Subaru, Turducken, and Other Strange Birds

A long time ago I was fired from the Byerly’s business (and later restated) for taking a picture of a model holding a Turducken. I depicted this Scandinavian babe in a Bergmanesque pose tortured by existential angst over what to do with the strange aviary object.

Tres Lund, apparently, did not prefer realism in his supermarket. I can’t be sure, however, that he has ever tried to cook on Turkey Day. After all, what is one to do with a chicken that’s been stuffed in a duck then stuffed in a turkey? (or vice versa?)

I am told the ad did end up selling quite a few birds.

Which brings me to Subaru. The recent buzz on the company is the last second hiring of Carmichael Lynch–by all accounts, a great advertising agency. Subaru is going to need one, considering the inexplicable oddness of its new car line.

For years, Subuaru was a proud and inconoclastic car maker . They claimed, rightly, that their cars were "inexpensive and built to stay that way." They were a poster child for fighting car-based commonism.

That’s all changed. Their vehicles are now expensive for the money and downright ugly on the eyes. It all started when someone got the weird idea that Subaru could really fly high by paying homage to their history as an aircraft company. This resulted in the Tribeca B9, a bland beast with a grille that reflected their aircraft roots.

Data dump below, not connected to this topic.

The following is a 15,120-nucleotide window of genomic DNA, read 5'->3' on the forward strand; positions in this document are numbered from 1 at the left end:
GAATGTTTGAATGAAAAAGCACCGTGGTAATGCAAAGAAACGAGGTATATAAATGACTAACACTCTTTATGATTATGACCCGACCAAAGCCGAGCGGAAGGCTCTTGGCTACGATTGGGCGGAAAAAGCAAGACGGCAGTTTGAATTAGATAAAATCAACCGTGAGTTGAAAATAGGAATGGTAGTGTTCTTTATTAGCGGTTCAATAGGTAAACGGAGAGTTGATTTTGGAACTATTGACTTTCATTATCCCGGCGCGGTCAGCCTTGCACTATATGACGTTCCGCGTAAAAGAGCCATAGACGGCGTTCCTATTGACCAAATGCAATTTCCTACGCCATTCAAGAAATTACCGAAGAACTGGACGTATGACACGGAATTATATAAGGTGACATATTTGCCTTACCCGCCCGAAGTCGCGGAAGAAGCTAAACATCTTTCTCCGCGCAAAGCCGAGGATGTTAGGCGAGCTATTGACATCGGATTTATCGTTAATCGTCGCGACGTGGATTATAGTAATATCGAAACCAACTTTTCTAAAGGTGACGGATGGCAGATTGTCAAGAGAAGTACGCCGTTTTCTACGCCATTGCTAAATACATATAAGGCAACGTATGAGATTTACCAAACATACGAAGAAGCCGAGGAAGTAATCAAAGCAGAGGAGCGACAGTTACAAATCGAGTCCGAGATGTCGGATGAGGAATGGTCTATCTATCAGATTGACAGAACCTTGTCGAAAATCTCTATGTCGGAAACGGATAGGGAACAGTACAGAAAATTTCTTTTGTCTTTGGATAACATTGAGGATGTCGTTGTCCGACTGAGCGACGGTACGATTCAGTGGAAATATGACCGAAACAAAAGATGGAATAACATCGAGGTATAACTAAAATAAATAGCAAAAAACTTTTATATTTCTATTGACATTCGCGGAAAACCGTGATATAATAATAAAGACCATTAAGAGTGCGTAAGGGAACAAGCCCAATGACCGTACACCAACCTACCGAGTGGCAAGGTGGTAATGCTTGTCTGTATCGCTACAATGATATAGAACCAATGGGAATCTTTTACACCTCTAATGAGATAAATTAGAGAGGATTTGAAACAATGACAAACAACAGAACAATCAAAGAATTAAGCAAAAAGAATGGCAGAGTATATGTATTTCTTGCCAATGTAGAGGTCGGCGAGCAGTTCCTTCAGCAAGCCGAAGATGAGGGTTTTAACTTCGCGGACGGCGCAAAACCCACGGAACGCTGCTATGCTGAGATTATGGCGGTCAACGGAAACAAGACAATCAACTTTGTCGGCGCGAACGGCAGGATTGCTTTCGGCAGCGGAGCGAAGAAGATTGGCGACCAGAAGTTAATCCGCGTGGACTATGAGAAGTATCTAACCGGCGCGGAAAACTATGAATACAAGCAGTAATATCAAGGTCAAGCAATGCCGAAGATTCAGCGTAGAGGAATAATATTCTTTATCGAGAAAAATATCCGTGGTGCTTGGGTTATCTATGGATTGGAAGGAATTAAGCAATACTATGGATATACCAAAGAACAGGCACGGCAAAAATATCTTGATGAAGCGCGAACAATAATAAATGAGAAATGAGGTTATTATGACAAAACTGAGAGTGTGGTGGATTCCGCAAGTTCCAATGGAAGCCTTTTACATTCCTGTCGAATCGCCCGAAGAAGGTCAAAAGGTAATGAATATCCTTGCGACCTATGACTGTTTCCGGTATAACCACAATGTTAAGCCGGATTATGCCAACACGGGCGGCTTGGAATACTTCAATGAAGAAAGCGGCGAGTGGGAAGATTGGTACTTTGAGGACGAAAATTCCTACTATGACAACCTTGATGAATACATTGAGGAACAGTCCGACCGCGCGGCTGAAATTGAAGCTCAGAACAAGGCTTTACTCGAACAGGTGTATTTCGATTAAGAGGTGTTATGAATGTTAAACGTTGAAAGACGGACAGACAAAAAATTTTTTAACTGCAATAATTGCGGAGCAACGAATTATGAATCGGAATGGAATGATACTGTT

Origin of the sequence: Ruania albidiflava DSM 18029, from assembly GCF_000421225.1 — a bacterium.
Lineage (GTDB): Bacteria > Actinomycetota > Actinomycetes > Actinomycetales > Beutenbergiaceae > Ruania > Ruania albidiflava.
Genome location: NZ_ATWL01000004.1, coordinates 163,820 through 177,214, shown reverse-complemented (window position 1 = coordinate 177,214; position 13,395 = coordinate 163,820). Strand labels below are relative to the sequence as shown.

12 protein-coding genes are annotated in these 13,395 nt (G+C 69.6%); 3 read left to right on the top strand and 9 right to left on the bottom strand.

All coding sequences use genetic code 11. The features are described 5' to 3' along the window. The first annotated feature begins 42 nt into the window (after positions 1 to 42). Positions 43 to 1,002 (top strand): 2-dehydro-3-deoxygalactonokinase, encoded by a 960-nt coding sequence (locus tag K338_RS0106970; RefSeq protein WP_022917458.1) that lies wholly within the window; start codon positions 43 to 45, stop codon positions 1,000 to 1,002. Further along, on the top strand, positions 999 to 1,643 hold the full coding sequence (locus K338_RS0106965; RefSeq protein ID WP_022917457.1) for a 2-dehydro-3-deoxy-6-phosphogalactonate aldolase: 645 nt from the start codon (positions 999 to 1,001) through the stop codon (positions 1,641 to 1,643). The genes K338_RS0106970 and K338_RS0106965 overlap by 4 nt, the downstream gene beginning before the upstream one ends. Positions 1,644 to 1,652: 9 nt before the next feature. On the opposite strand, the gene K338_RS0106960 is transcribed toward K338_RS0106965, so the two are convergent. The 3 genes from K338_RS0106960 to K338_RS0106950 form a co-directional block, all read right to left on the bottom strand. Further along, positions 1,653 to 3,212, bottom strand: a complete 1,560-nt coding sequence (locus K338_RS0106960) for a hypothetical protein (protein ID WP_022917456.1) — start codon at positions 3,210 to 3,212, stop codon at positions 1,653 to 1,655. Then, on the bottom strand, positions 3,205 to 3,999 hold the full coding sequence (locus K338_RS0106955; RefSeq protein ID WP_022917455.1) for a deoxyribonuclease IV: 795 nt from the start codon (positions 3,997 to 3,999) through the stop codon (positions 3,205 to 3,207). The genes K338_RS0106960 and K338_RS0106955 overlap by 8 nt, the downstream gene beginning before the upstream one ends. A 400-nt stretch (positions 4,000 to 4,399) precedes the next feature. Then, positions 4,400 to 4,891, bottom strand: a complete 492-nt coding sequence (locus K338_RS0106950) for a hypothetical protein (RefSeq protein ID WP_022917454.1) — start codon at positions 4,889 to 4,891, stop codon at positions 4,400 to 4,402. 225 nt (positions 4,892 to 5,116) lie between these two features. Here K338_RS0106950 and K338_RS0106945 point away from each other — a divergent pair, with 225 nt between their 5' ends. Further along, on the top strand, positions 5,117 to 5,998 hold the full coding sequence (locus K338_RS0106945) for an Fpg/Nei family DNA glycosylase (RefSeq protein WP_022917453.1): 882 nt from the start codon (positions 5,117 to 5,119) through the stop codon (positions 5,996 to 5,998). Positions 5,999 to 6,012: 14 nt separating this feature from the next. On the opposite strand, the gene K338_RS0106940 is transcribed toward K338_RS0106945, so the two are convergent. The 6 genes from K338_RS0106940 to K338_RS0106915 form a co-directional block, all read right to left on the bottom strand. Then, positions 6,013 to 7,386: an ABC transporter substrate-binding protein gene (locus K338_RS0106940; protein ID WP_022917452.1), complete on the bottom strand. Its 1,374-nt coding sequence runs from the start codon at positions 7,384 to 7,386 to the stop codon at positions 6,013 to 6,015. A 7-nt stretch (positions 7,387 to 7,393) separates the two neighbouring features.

It appears here that they were aiming for the elegance of an Alfa Romeo but ended up with a modern day Edsel

Subaru’s strange behavior has now reached its zenith in the new WRX-till recently their "halo" car. I’ve blogged about the previous generations of this car so much that I won’t bore you with the details. The latest generation of the WRX, however, looks like the designers have been overdosing on tryptophan.

The photo here to the right is not a Mazda 3 or some other econobox but instead the once-sporty-but-now somnambulistic WRX. Hatchbacks never have and never will be true sports cars. Its as if someone told Subaru that all the gung-ho boy racers have matured into grocery-getters ready to put away their childish things. It looks bloated and over-stuffed and the road tests are exactly lofty either.

Its time Fuji Heavy Industries (Subaru’s parent company) stopped thinking about airplanes and cooked up something like the previous generation WRX. It looked uncommon and flew like a bat out of you know where.

Which is more than I can say for a Turducken.

Or these Subies of late.